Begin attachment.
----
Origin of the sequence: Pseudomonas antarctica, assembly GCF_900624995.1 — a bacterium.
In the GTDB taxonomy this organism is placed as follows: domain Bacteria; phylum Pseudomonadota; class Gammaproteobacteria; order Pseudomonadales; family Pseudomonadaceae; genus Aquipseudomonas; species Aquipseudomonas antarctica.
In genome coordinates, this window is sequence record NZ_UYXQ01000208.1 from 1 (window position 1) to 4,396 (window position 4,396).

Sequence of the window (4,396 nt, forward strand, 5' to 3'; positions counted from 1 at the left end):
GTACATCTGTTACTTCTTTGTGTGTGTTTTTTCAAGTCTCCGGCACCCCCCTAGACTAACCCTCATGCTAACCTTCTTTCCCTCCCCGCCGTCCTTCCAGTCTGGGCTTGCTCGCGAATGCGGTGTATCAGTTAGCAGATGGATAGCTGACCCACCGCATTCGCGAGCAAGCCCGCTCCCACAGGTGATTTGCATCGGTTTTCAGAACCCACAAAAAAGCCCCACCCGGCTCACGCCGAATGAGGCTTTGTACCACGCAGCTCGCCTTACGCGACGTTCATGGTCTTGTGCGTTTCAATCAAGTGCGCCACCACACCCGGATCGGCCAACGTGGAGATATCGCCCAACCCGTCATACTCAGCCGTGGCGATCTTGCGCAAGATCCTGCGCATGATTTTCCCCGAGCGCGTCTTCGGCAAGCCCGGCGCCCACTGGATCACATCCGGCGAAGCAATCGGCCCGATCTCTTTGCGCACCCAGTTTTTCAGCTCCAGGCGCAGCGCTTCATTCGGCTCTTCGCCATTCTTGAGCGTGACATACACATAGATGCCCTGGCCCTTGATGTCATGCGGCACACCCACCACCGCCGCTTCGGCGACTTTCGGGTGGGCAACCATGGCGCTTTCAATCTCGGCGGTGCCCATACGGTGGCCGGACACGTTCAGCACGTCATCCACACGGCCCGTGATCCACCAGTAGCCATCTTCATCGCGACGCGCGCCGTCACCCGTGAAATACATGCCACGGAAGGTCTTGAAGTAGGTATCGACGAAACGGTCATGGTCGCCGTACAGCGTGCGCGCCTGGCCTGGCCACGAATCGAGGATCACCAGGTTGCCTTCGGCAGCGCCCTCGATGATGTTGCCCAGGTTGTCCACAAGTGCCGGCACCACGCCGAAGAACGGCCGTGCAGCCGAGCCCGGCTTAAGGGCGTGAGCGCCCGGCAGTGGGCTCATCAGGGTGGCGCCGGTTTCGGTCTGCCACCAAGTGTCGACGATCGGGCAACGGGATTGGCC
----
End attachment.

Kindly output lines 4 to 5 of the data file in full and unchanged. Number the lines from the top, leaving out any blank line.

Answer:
Sequence of the window (4,396 nt, forward strand, 5' to 3'; positions counted from 1 at the left end):
GTACATCTGTTACTTCTTTGTGTGTGTTTTTTCAAGTCTCCGGCACCCCCCTAGACTAACCCTCATGCTAACCTTCTTTCCCTCCCCGCCGTCCTTCCAGTCTGGGCTTGCTCGCGAATGCGGTGTATCAGTTAGCAGATGGATAGCTGACCCACCGCATTCGCGAGCAAGCCCGCTCCCACAGGTGATTTGCATCGGTTTTCAGAACCCACAAAAAAGCCCCACCCGGCTCACGCCGAATGAGGCTTTGTACCACGCAGCTCGCCTTACGCGACGTTCATGGTCTTGTGCGTTTCAATCAAGTGCGCCACCACACCCGGATCGGCCAACGTGGAGATATCGCCCAACCCGTCATACTCAGCCGTGGCGATCTTGCGCAAGATCCTGCGCATGATTTTCCCCGAGCGCGTCTTCGGCAAGCCCGGCGCCCACTGGATCACATCCGGCGAAGCAATCGGCCCGATCTCTTTGCGCACCCAGTTTTTCAGCTCCAGGCGCAGCGCTTCATTCGGCTCTTCGCCATTCTTGAGCGTGACATACACATAGATGCCCTGGCCCTTGATGTCATGCGGCACACCCACCACCGCCGCTTCGGCGACTTTCGGGTGGGCAACCATGGCGCTTTCAATCTCGGCGGTGCCCATACGGTGGCCGGACACGTTCAGCACGTCATCCACACGGCCCGTGATCCACCAGTAGCCATCTTCATCGCGACGCGCGCCGTCACCCGTGAAATACATGCCACGGAAGGTCTTGAAGTAGGTATCGACGAAACGGTCATGGTCGCCGTACAGCGTGCGCGCCTGGCCTGGCCACGAATCGAGGATCACCAGGTTGCCTTCGGCAGCGCCCTCGATGATGTTGCCCAGGTTGTCCACAAGTGCCGGCACCACGCCGAAGAACGGCCGTGCAGCCGAGCCCGGCTTAAGGGCGTGAGCGCCCGGCAGTGGGCTCATCAGGGTGGCGCCGGTTTCGGTCTGCCACCAAGTGTCGACGATCGGGCAACGGGATTGGCC